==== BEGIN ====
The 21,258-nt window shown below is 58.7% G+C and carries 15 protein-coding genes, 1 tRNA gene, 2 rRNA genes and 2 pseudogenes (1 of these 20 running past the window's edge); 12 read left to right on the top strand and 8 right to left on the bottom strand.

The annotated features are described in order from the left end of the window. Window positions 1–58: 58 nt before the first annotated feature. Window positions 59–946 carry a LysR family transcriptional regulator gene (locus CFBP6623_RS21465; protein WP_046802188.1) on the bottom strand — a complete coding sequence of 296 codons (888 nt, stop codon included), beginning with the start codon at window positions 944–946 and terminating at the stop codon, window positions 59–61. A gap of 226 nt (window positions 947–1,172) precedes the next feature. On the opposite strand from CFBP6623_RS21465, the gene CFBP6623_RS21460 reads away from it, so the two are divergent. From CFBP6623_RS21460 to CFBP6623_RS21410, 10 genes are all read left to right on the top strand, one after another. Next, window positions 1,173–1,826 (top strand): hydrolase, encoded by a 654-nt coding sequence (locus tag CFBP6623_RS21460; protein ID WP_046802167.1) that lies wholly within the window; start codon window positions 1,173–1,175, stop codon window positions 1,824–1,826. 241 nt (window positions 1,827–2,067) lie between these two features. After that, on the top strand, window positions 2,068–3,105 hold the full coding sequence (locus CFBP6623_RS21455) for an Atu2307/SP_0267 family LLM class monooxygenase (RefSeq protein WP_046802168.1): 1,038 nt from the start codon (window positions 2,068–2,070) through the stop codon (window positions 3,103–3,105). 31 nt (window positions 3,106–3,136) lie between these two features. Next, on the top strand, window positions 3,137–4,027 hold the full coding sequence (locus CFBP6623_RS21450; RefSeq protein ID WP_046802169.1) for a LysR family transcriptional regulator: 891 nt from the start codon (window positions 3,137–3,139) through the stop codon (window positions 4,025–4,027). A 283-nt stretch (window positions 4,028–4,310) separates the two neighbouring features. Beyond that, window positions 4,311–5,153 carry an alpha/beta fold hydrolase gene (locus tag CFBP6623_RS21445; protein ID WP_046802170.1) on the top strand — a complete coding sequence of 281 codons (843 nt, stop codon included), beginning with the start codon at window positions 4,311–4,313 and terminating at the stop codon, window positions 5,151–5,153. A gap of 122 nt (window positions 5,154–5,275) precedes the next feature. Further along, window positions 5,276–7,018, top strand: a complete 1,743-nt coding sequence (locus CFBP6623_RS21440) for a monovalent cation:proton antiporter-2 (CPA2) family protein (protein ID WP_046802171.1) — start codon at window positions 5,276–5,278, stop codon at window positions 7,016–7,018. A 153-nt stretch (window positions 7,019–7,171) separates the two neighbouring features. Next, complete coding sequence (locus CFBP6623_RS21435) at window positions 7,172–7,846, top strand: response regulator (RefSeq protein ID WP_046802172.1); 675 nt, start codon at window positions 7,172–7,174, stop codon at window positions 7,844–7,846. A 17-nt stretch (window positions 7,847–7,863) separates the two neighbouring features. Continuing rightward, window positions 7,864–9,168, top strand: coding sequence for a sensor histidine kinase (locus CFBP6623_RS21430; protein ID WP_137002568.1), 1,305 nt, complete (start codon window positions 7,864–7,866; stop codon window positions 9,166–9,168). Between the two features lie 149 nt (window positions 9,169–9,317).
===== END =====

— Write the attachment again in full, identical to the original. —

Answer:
The 21,258-nt window shown below is 58.7% G+C and carries 15 protein-coding genes, 1 tRNA gene, 2 rRNA genes and 2 pseudogenes (1 of these 20 running past the window's edge); 12 read left to right on the top strand and 8 right to left on the bottom strand.

The annotated features are described in order from the left end of the window. Window positions 1–58: 58 nt before the first annotated feature. Window positions 59–946 carry a LysR family transcriptional regulator gene (locus CFBP6623_RS21465; protein WP_046802188.1) on the bottom strand — a complete coding sequence of 296 codons (888 nt, stop codon included), beginning with the start codon at window positions 944–946 and terminating at the stop codon, window positions 59–61. A gap of 226 nt (window positions 947–1,172) precedes the next feature. On the opposite strand from CFBP6623_RS21465, the gene CFBP6623_RS21460 reads away from it, so the two are divergent. From CFBP6623_RS21460 to CFBP6623_RS21410, 10 genes are all read left to right on the top strand, one after another. Next, window positions 1,173–1,826 (top strand): hydrolase, encoded by a 654-nt coding sequence (locus tag CFBP6623_RS21460; protein ID WP_046802167.1) that lies wholly within the window; start codon window positions 1,173–1,175, stop codon window positions 1,824–1,826. 241 nt (window positions 1,827–2,067) lie between these two features. After that, on the top strand, window positions 2,068–3,105 hold the full coding sequence (locus CFBP6623_RS21455) for an Atu2307/SP_0267 family LLM class monooxygenase (RefSeq protein WP_046802168.1): 1,038 nt from the start codon (window positions 2,068–2,070) through the stop codon (window positions 3,103–3,105). 31 nt (window positions 3,106–3,136) lie between these two features. Next, on the top strand, window positions 3,137–4,027 hold the full coding sequence (locus CFBP6623_RS21450; RefSeq protein ID WP_046802169.1) for a LysR family transcriptional regulator: 891 nt from the start codon (window positions 3,137–3,139) through the stop codon (window positions 4,025–4,027). A 283-nt stretch (window positions 4,028–4,310) separates the two neighbouring features. Beyond that, window positions 4,311–5,153 carry an alpha/beta fold hydrolase gene (locus tag CFBP6623_RS21445; protein ID WP_046802170.1) on the top strand — a complete coding sequence of 281 codons (843 nt, stop codon included), beginning with the start codon at window positions 4,311–4,313 and terminating at the stop codon, window positions 5,151–5,153. A gap of 122 nt (window positions 5,154–5,275) precedes the next feature. Further along, window positions 5,276–7,018, top strand: a complete 1,743-nt coding sequence (locus CFBP6623_RS21440) for a monovalent cation:proton antiporter-2 (CPA2) family protein (protein ID WP_046802171.1) — start codon at window positions 5,276–5,278, stop codon at window positions 7,016–7,018. A 153-nt stretch (window positions 7,019–7,171) separates the two neighbouring features. Next, complete coding sequence (locus CFBP6623_RS21435) at window positions 7,172–7,846, top strand: response regulator (RefSeq protein ID WP_046802172.1); 675 nt, start codon at window positions 7,172–7,174, stop codon at window positions 7,844–7,846. A 17-nt stretch (window positions 7,847–7,863) separates the two neighbouring features. Continuing rightward, window positions 7,864–9,168, top strand: coding sequence for a sensor histidine kinase (locus CFBP6623_RS21430; protein ID WP_137002568.1), 1,305 nt, complete (start codon window positions 7,864–7,866; stop codon window positions 9,166–9,168). Between the two features lie 149 nt (window positions 9,169–9,317).